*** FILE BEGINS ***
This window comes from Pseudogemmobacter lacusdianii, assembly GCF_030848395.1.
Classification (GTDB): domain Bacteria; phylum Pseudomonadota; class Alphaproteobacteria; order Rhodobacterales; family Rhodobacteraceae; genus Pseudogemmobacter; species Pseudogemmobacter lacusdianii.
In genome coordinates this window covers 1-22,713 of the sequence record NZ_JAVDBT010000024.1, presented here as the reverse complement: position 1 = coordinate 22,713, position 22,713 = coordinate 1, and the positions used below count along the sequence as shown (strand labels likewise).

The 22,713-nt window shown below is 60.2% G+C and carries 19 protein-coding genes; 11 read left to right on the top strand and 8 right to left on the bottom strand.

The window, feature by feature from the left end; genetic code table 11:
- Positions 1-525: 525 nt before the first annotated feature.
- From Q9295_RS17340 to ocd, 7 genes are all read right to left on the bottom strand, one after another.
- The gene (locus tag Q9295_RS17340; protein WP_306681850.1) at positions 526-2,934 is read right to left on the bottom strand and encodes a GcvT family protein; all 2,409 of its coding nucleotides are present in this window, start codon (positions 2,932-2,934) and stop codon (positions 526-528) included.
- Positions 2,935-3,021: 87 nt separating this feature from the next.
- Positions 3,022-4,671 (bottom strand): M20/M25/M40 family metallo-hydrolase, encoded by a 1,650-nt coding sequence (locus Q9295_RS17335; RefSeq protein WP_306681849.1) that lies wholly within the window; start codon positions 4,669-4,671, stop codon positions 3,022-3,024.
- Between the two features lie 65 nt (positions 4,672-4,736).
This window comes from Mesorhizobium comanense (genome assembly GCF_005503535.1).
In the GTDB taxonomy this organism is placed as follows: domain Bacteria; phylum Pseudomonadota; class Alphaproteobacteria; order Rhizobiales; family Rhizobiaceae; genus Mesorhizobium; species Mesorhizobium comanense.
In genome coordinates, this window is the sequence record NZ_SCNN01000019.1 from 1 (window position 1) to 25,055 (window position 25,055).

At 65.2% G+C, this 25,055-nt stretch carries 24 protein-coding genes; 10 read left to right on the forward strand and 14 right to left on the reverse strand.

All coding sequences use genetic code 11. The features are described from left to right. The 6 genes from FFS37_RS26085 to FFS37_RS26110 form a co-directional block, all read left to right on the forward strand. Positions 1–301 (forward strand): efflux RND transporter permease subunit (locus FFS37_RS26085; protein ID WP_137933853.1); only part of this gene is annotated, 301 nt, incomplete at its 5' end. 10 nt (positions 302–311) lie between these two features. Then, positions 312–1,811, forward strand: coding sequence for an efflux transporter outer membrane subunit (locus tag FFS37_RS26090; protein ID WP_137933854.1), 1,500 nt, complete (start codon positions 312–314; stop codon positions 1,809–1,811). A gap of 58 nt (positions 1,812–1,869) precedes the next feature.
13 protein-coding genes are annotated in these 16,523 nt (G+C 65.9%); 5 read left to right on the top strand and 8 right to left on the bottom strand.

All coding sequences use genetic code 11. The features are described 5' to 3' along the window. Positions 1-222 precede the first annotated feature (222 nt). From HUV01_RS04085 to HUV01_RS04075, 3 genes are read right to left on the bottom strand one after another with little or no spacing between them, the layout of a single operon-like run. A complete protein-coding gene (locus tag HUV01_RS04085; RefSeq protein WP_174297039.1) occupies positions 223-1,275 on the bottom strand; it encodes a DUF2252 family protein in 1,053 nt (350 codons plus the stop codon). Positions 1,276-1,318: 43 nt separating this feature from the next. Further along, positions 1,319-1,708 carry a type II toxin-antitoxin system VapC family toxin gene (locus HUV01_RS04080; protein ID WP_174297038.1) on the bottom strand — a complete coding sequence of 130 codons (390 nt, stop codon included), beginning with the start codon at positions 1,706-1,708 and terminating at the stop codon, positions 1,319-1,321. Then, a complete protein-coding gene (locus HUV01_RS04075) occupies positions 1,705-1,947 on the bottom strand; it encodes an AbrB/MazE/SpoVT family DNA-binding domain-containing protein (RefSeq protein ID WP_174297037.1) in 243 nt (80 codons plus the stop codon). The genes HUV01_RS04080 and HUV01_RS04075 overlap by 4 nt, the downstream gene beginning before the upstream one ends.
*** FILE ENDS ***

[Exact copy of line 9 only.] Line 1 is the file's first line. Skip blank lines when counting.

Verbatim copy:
- Positions 2,935-3,021: 87 nt separating this feature from the next.